Mental Health Awareness Week
I’m sure you could remember the last time you went to the Doctors about an ache or pain, but when did you last speak to someone about your mental health?
It can seem like a tricky conversation to have, but it should be as normal as talking about a physical health condition that people can see and recognise.
There is an extremely informative video online called “I had a black dog, his name was depression.” It highlights the feelings that people go through when they feel depressed and how common it is to have those feelings. You don’t need to ‘admit’ to anyone that you feel depressed, but it is really important to recognise when you may feel down, sad, alone or not yourself. You can then make positive changes to help pick yourself back up again. Not knowing who to talk to can be your first hurdle, but know that everyone is happy to listen and taking that first step to say ‘I am not feeling 100% today’ will take the weight off your shoulders.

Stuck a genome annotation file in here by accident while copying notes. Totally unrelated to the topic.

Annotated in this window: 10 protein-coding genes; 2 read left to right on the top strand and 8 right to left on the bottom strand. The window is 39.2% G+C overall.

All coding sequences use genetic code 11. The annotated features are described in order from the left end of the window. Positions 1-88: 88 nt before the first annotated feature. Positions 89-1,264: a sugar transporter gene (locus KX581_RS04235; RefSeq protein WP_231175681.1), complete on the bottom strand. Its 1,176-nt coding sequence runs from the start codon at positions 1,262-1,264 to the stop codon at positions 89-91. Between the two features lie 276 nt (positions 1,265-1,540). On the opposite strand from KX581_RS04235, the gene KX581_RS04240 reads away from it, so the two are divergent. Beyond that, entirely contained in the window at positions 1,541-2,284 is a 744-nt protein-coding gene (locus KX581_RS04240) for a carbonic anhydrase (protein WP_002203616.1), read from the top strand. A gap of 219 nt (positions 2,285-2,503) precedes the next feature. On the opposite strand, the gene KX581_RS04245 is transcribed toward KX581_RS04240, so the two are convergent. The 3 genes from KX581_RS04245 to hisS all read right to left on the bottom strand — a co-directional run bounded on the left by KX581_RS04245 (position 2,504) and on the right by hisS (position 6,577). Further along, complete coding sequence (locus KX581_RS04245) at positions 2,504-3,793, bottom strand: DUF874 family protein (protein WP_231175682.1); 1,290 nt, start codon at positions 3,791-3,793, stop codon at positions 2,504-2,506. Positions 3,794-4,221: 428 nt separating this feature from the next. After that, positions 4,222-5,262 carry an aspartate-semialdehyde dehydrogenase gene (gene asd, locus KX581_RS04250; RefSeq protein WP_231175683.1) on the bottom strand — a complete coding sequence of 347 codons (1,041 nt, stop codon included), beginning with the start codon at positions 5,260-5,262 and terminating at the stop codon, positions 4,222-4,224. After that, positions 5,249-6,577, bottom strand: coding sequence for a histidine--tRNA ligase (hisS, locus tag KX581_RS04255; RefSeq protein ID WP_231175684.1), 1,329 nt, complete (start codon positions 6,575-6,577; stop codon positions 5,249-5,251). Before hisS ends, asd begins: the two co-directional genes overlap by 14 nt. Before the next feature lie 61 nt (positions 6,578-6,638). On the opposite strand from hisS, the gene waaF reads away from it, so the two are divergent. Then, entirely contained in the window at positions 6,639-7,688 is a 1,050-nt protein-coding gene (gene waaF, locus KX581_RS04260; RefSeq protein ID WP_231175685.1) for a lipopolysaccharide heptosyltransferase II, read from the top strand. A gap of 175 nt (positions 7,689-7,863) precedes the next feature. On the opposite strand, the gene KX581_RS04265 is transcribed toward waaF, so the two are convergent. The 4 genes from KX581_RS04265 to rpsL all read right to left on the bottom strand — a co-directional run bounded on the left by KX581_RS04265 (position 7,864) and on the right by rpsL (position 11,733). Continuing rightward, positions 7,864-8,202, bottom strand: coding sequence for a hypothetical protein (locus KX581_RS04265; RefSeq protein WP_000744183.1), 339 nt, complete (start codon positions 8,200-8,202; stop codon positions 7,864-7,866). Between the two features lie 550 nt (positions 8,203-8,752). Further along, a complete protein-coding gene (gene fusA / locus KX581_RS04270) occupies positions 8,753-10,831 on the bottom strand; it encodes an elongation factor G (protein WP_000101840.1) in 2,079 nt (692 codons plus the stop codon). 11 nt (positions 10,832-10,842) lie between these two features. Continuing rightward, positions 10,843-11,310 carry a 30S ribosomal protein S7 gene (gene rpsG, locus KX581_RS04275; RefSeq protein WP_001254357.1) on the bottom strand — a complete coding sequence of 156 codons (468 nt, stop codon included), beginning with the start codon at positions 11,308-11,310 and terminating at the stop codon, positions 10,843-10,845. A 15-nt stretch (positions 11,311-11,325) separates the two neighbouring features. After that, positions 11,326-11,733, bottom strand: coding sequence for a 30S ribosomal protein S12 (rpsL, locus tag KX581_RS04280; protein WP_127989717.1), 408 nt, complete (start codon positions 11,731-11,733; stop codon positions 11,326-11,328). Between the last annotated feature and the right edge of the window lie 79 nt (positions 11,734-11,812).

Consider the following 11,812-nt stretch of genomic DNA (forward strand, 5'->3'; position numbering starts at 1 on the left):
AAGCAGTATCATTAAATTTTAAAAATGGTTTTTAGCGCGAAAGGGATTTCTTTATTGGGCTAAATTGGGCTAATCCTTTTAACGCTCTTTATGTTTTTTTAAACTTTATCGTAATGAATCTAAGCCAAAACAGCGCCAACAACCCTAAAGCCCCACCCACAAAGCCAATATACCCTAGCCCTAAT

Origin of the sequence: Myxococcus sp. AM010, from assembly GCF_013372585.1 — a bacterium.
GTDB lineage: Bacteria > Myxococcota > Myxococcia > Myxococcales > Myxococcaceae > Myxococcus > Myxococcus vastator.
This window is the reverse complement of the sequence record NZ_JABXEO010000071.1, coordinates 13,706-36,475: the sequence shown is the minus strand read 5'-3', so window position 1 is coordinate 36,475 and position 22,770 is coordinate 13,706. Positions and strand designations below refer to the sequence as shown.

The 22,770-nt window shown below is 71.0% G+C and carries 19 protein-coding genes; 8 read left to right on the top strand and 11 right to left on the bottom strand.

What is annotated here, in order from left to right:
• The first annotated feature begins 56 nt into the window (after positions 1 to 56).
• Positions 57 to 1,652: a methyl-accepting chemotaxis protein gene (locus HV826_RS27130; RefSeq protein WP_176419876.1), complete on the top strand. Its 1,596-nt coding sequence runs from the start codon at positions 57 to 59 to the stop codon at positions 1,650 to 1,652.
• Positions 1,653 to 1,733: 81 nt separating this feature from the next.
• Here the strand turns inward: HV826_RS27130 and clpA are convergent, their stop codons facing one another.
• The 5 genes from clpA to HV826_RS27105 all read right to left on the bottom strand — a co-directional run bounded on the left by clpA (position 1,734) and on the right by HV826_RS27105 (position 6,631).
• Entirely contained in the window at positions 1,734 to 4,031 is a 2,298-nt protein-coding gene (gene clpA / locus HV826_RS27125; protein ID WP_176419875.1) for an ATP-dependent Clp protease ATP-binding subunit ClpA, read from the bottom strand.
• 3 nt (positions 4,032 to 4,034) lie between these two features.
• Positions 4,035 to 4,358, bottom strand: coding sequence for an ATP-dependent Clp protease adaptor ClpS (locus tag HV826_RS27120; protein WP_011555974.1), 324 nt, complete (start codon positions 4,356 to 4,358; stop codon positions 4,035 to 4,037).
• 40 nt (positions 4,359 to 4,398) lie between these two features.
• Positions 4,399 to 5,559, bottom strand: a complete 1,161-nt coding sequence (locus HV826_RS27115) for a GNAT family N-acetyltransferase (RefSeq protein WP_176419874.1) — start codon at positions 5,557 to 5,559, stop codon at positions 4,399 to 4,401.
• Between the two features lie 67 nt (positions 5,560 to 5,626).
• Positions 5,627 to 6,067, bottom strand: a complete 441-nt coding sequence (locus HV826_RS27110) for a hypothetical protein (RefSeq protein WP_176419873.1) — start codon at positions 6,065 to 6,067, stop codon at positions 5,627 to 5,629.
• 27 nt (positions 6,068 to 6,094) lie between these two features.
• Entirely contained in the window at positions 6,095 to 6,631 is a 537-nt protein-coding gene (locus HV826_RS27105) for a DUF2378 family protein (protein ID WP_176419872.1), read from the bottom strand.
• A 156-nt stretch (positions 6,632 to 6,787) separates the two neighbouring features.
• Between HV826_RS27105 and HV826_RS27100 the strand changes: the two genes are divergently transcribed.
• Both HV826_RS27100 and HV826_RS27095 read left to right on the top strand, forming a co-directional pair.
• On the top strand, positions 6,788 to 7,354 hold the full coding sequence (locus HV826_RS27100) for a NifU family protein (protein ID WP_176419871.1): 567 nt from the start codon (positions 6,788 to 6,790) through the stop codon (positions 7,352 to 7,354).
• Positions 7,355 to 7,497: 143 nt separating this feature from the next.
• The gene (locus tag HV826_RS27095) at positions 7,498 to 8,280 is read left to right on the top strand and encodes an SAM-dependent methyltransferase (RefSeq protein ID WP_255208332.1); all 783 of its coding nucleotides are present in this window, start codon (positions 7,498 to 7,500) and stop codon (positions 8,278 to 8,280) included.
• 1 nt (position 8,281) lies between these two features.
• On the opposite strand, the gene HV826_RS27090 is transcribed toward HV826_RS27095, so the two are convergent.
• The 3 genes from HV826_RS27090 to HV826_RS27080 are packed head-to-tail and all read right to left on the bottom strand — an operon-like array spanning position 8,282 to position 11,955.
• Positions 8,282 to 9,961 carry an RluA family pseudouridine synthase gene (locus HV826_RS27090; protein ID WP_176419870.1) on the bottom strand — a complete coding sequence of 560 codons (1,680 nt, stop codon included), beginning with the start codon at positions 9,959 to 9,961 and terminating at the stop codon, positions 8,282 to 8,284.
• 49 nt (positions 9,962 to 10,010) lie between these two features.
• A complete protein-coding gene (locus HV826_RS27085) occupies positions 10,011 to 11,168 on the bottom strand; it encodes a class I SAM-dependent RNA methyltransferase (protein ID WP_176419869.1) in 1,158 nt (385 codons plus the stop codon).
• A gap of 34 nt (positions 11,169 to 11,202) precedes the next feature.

“My biggest fear was being found out; I worried that people would judge me. Because of the shame and stigma of the black dog, I was constantly worried I would be found out and keeping up an emotional lie is exhausting.” - I had a black dog, his name was depression.
There are a few telephone numbers below you can call when feeling like things are just a bit too much:
MIND - 9am-6pm Monday to Friday - 0300 123 3393
Samaritans - free 24-hour helpline -116 123
All of our CAREGivers have free 24/7 access to https://www.lifeandprogress.co.uk/carefirst/ 0800 083 3375 where there will always be someone to listen. We actively encourage you to pick up the phone and speak to someone.
Top tip: Listening to music is a great way to lift your spirits and focus on the positives in life.
“Losing your life is not the worst thing that can happen. The worst thing is to lose your reason for living.” - Jo Nesbo
#HomeInstead #MentalHealth #ElderlyCare #HomeCare #CheltenhamHomeCare